Decided: February 10, 1949.
RUTHERFORD LODGE NO. 547 BENEVOLENT AND PROTECTIVE ORDER OF ELKS, RUTHERFORD POST NO. 109 AMERICAN LEGION AND REYNOLDS-EVERETT-SCHNEIDER POST NO. 227 VETERANS OF FOREIGN WARS, APPELLANTS,
ERWIN B. HOCK, STATE COMMISSIONER OF ALCOHOLIC BEVERAGE CONTROL, RESPONDENT
Jacobs, Eastwood and Bigelow. The opinion of the court was delivered by Eastwood, J.A.D.
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Appellants attack an asserted determination by the respondent (hereinafter referred to as "Commissioner"), and contend that it unlawfully terminated their club liquor licenses as of December 1, 1948, consequent upon the result of a referendum election participated in by the voters of the borough of Rutherford. The Commissioner contends that he merely gave an advisory opinion or interpretation of the legal effect of the referendum election with respect to the three club licenses theretofore issued to and held by the appellants.
The relevant facts are: On November 2, 1948, a referendum election was held in the Borough of Rutherford on the question:
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"Shall the retail sale of all kinds of alcoholic beverages, for consumption on the licensed premises by the glass or other open receptacle pursuant to chapter 1 of the title Intoxicating Liquors of the Revised Statutes (Section 33:1-1, et seq.), be permitted in this municipality?"
The vote was negative. The Commissioner, on November 18, 1948, in response to a letter from the Borough Clerk of Rutherford Borough, informing him of the result of said referendum, sent a communication to the clerk, stating that by virtue of paragraph 3 of R.S. 33:1-45 and "Pursuant to the provision of the statutory section and the negative vote thereunder at the referendum, it will be unlawful for the Mayor and Council to issue any license which shall permit the retail sale of alcoholic beverages for consumption on the licensed premises by the glass or other open receptacle; and, from and after midnight of Wednesday, December 1, 1948, the three club licenses now outstanding in the Borough shall be completely void and inoperative. (See the enclosed copies of Re Rutherford, Bulletin 63, Item 1, and Re Merchantville, Bulletin 58, Item 3.)" Under date of November 18, 1948, the Commissioner forwarded a copy of this letter to each of the appellants, stating that it was for their "prompt and careful attention. * * *" Appellants state that thereafter they made an oral request of the Commissioner for a hearing, although the record does not reveal this fact. In the argument before this court, it was conceded that the Commissioner had held lengthy conferences with representatives of the appellants, that in response to the request of counsel for appellants for a hearing, the Commissioner stated that the statute did not provide the means for such a hearing on the question at issue, that there was no factual issue presented and the question of the proper construction of the pertinent section of the statute had been "completely argued before him".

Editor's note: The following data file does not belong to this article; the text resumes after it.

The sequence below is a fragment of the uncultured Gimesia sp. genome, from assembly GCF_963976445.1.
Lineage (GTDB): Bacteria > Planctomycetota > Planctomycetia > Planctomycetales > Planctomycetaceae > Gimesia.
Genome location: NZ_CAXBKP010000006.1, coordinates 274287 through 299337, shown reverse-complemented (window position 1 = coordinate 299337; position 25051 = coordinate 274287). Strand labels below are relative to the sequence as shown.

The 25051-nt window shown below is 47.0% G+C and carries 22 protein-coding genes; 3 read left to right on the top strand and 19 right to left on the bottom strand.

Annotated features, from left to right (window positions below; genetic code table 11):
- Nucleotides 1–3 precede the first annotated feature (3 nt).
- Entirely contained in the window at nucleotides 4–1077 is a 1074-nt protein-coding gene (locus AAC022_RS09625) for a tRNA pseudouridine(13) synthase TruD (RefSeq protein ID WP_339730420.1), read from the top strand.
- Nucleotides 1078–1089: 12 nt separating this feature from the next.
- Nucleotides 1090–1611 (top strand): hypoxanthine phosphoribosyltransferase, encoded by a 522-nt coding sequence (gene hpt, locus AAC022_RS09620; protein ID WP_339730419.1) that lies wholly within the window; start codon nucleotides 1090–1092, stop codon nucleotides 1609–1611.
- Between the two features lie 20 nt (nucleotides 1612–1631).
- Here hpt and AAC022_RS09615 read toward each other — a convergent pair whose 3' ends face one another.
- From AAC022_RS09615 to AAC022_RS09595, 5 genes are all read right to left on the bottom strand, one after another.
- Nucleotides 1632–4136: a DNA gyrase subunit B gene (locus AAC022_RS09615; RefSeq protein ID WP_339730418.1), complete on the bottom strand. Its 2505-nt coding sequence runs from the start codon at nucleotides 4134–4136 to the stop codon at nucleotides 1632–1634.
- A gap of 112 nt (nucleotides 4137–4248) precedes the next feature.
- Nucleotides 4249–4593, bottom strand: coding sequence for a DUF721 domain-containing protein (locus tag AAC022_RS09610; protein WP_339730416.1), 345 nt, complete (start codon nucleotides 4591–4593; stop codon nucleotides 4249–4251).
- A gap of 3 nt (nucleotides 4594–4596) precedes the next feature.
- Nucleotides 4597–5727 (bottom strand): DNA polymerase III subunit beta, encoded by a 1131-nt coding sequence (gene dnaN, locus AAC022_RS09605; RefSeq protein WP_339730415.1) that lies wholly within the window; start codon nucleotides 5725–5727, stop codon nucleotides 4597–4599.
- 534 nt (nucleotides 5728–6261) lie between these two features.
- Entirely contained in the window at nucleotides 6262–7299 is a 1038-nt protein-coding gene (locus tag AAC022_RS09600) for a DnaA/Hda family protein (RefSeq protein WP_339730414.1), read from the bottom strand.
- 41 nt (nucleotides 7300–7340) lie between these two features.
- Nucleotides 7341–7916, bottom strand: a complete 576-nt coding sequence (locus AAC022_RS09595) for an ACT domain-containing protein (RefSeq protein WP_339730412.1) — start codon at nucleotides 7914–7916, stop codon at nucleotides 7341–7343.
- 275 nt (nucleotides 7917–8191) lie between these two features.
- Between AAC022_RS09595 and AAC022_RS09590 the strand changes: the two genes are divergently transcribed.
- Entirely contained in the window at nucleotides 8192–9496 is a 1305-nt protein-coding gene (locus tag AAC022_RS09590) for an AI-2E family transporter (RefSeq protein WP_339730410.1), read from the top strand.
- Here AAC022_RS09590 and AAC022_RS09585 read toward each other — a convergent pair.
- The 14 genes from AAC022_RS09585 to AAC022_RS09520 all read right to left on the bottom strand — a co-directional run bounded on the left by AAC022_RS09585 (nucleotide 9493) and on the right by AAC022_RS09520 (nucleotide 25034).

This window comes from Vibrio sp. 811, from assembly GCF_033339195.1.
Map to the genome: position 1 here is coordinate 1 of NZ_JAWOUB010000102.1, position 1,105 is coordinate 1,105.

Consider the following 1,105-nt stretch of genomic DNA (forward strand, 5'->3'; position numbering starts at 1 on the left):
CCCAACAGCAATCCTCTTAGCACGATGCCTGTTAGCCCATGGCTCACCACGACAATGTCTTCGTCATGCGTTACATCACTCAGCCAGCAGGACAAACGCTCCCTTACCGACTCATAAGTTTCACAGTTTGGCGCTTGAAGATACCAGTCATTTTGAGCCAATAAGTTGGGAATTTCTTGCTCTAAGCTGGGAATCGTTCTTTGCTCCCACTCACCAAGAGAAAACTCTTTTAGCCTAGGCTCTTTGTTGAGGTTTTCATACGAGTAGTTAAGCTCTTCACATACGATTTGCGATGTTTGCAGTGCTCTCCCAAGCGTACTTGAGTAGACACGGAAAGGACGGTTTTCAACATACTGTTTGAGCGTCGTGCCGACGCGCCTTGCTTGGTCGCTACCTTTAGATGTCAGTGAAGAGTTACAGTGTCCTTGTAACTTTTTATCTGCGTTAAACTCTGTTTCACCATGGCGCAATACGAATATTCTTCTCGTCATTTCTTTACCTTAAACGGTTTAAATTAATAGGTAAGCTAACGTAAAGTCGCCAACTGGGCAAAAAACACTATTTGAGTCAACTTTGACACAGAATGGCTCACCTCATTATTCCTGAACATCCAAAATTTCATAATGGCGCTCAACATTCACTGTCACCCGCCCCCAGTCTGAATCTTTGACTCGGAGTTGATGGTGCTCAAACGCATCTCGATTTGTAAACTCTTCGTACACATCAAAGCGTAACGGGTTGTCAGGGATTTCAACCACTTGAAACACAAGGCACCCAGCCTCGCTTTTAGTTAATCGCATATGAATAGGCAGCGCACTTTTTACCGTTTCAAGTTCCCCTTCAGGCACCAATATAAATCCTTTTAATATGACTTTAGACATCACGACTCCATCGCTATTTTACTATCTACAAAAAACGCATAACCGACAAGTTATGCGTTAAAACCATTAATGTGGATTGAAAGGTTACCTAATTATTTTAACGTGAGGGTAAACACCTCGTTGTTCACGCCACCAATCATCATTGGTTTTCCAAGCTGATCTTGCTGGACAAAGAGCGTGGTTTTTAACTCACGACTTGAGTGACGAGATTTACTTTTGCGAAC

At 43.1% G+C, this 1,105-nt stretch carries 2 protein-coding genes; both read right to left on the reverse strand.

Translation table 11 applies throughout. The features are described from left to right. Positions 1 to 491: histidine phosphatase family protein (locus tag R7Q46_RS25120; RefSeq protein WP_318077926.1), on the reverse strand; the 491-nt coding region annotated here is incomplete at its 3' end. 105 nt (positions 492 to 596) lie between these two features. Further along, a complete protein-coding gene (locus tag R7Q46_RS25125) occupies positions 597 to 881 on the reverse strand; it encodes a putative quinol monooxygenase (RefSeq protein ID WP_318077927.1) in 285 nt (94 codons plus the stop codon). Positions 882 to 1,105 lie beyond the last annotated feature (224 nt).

Appellants contend that the letters written by the Commissioner constituted reviewable action or decision by him under Rule 3:81-8. The Commissioner contends that he did nothing more than to give utterance to his interpretation or construction of the provisions of the statute in question, that his opinion was merely of an advisory nature, there was no formal hearing or
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proceeding before him, there is no authority for a hearing on the question at issue, and that he made no reviewable determination. As stated, appellants contend that the Commissioner's action had the effect of terminating their licenses; that their licenses would not have expired otherwise until June 30, 1949; that rights valuable to appellants are involved, and to disregard the asserted determination of the Commissioner would expose appellants to prosecution under the criminal laws of this State.
Rule 3:81-8, as amended, provides that a "Review of the final decision or action of any State Administrative Agency shall be by appeal to the Appellate Division. * * *" Formerly, such a review, if allowed, was by certiorari. The basis for the issuance of a writ of certiorari to review a decision of an administrative agency was clearly defined by Mr. Justice Heher in Morgan v. Burnett , 121 N.J.L. 352, 2 A. 2 d 339 (Sup. Ct. 1938), wherein he stated:
"It is the settled rule in this court that 'certiorari will not lie to revise or correct erroneous opinions, however hurtful they may be to individuals concerning whom they are expressed. An order, judgment, or determination affecting the rights of prosecutors is necessary as a foundation for the use of the writ.' * * * 'The writ of certiorari cannot be used to draw judicial opinions in advance or to affect adjudications of subordinate tribunals.' Newark v. Fordyce , 88 N.J.L. 440, 97 A. 67, 68; Livingston v. Rector, &c., of Trinity Church , 45 N.J.L. 230; Drake v. Plumo , 44 N.J.L. 362; Watson v. Medical Society of New Jersey , 38 N.J.L. 377."
Cf. Vesey v. Driscoll , 132 N.J.L. 293, 40 A. 2 d 291 (Sup. Ct. 1944).
Our review of the letters of the Commissioner convinces us that he merely expressed his opinion or interpretation of the legal effect of the referendum election with respect to the club licenses held by the appellants, that these letters did not constitute a final decision or action by him and, therefore, are not reviewable. The decided cases of our courts so hold, supra. For many years the Commissioner has adopted the practice of furnishing his opinions and views to issuing authorities, licensees and others who have communicated with him and who have posed certain questions and problems with which they have been faced in connection with the administering of the Alcoholic Beverage Law and the applicability thereof with